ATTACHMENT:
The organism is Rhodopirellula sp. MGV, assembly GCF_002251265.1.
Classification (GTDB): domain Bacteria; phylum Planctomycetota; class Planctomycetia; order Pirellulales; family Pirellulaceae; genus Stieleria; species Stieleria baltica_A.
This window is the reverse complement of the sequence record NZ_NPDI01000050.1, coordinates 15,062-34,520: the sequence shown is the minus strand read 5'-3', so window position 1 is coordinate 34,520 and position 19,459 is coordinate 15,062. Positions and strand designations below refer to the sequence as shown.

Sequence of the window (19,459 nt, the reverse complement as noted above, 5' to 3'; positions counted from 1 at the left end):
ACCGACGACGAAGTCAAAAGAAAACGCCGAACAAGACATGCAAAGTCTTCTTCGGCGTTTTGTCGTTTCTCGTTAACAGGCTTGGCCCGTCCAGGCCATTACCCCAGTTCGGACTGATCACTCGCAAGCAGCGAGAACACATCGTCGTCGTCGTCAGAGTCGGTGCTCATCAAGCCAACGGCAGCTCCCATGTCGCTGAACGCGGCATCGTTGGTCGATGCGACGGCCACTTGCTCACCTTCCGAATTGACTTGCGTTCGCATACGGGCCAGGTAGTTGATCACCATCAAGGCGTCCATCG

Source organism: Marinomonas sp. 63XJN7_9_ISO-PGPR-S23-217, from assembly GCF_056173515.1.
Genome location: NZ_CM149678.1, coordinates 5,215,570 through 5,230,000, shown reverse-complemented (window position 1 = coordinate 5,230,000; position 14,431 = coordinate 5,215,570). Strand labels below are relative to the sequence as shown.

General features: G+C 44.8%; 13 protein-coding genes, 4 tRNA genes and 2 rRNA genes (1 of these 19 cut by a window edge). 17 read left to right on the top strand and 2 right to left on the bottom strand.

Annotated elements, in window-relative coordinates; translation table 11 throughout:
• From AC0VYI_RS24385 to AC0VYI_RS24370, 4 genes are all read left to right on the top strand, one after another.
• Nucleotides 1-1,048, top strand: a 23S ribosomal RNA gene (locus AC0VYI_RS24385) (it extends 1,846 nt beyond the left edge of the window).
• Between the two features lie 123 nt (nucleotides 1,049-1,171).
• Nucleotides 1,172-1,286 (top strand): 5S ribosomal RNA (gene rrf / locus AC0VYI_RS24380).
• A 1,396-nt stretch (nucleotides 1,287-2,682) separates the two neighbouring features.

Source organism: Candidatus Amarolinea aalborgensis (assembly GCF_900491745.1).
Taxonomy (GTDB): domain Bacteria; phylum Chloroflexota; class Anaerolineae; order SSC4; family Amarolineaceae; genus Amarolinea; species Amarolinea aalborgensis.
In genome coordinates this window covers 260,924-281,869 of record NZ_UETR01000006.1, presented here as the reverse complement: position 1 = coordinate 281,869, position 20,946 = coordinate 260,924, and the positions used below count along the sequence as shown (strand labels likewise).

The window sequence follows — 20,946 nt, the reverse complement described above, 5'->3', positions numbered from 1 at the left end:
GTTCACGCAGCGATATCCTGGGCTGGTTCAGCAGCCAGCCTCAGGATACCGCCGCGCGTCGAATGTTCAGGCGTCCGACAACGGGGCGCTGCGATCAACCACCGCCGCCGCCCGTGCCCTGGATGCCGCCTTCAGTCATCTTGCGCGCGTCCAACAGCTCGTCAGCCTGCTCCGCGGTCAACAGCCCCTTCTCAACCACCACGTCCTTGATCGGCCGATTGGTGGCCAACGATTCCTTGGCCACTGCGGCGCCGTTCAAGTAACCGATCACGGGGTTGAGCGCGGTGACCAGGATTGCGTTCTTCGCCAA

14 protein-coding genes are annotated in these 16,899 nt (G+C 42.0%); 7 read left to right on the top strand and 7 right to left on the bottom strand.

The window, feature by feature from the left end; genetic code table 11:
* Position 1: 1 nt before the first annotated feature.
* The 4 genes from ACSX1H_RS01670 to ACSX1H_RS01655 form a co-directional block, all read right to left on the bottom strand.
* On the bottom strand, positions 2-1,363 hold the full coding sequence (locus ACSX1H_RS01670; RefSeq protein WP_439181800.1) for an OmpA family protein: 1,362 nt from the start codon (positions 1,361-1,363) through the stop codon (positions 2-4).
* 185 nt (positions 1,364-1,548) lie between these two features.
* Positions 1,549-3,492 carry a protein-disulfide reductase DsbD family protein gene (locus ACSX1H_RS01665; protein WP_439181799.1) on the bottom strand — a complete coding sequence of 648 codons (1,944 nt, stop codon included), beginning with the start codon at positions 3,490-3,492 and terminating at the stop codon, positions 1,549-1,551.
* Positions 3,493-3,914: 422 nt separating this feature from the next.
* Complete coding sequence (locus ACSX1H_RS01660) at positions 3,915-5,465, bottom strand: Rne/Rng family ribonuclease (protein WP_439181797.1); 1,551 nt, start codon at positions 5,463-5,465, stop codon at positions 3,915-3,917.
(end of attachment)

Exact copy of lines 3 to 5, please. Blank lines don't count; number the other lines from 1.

This window is the reverse complement of the sequence record NZ_NPDI01000050.1, coordinates 15,062-34,520: the sequence shown is the minus strand read 5'-3', so window position 1 is coordinate 34,520 and position 19,459 is coordinate 15,062. Positions and strand designations below refer to the sequence as shown.

Sequence of the window (19,459 nt, the reverse complement as noted above, 5' to 3'; positions counted from 1 at the left end):
ACCGACGACGAAGTCAAAAGAAAACGCCGAACAAGACATGCAAAGTCTTCTTCGGCGTTTTGTCGTTTCTCGTTAACAGGCTTGGCCCGTCCAGGCCATTACCCCAGTTCGGACTGATCACTCGCAAGCAGCGAGAACACATCGTCGTCGTCGTCAGAGTCGGTGCTCATCAAGCCAACGGCAGCTCCCATGTCGCTGAACGCGGCATCGTTGGTCGATGCGACGGCCACTTGCTCACCTTCCGAATTGACTTGCGTTCGCATACGGGCCAGGTAGTTGATCACCATCAAGGCGTCCATCG